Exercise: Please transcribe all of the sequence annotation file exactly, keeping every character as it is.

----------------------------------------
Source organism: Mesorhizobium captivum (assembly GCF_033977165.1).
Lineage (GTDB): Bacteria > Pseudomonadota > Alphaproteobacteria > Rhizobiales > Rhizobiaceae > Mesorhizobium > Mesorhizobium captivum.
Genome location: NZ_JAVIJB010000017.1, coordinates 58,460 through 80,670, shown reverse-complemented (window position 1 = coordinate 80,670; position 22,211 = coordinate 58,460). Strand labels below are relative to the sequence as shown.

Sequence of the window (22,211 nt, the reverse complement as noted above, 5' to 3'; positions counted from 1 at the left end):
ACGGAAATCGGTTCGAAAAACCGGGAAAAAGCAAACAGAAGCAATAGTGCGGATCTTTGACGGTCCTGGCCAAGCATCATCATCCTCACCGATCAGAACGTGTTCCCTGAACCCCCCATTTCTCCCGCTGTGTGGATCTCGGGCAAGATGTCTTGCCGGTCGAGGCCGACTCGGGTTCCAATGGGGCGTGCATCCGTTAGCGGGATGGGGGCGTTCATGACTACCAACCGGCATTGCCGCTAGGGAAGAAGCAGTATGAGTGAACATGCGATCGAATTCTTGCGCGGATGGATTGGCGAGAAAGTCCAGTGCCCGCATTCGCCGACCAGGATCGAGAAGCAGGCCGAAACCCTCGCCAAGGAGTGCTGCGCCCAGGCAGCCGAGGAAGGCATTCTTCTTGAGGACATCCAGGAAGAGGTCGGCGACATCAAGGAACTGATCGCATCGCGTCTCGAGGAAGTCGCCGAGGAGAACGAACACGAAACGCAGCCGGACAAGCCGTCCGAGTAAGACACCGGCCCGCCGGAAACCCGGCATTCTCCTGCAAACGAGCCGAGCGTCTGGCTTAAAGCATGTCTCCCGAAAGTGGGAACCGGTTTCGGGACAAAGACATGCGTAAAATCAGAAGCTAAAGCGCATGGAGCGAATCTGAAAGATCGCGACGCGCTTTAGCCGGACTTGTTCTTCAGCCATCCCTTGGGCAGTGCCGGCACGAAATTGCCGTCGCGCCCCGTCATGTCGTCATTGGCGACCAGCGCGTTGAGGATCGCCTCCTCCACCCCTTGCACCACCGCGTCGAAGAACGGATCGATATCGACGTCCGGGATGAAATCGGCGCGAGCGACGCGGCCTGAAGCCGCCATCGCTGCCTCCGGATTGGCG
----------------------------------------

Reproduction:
Source organism: Mesorhizobium captivum (assembly GCF_033977165.1).
Lineage (GTDB): Bacteria > Pseudomonadota > Alphaproteobacteria > Rhizobiales > Rhizobiaceae > Mesorhizobium > Mesorhizobium captivum.
Genome location: NZ_JAVIJB010000017.1, coordinates 58,460 through 80,670, shown reverse-complemented (window position 1 = coordinate 80,670; position 22,211 = coordinate 58,460). Strand labels below are relative to the sequence as shown.

Sequence of the window (22,211 nt, the reverse complement as noted above, 5' to 3'; positions counted from 1 at the left end):
ACGGAAATCGGTTCGAAAAACCGGGAAAAAGCAAACAGAAGCAATAGTGCGGATCTTTGACGGTCCTGGCCAAGCATCATCATCCTCACCGATCAGAACGTGTTCCCTGAACCCCCCATTTCTCCCGCTGTGTGGATCTCGGGCAAGATGTCTTGCCGGTCGAGGCCGACTCGGGTTCCAATGGGGCGTGCATCCGTTAGCGGGATGGGGGCGTTCATGACTACCAACCGGCATTGCCGCTAGGGAAGAAGCAGTATGAGTGAACATGCGATCGAATTCTTGCGCGGATGGATTGGCGAGAAAGTCCAGTGCCCGCATTCGCCGACCAGGATCGAGAAGCAGGCCGAAACCCTCGCCAAGGAGTGCTGCGCCCAGGCAGCCGAGGAAGGCATTCTTCTTGAGGACATCCAGGAAGAGGTCGGCGACATCAAGGAACTGATCGCATCGCGTCTCGAGGAAGTCGCCGAGGAGAACGAACACGAAACGCAGCCGGACAAGCCGTCCGAGTAAGACACCGGCCCGCCGGAAACCCGGCATTCTCCTGCAAACGAGCCGAGCGTCTGGCTTAAAGCATGTCTCCCGAAAGTGGGAACCGGTTTCGGGACAAAGACATGCGTAAAATCAGAAGCTAAAGCGCATGGAGCGAATCTGAAAGATCGCGACGCGCTTTAGCCGGACTTGTTCTTCAGCCATCCCTTGGGCAGTGCCGGCACGAAATTGCCGTCGCGCCCCGTCATGTCGTCATTGGCGACCAGCGCGTTGAGGATCGCCTCCTCCACCCCTTGCACCACCGCGTCGAAGAACGGATCGATATCGACGTCCGGGATGAAATCGGCGCGAGCGACGCGGCCTGAAGCCGCCATCGCTGCCTCCGGATTGGCG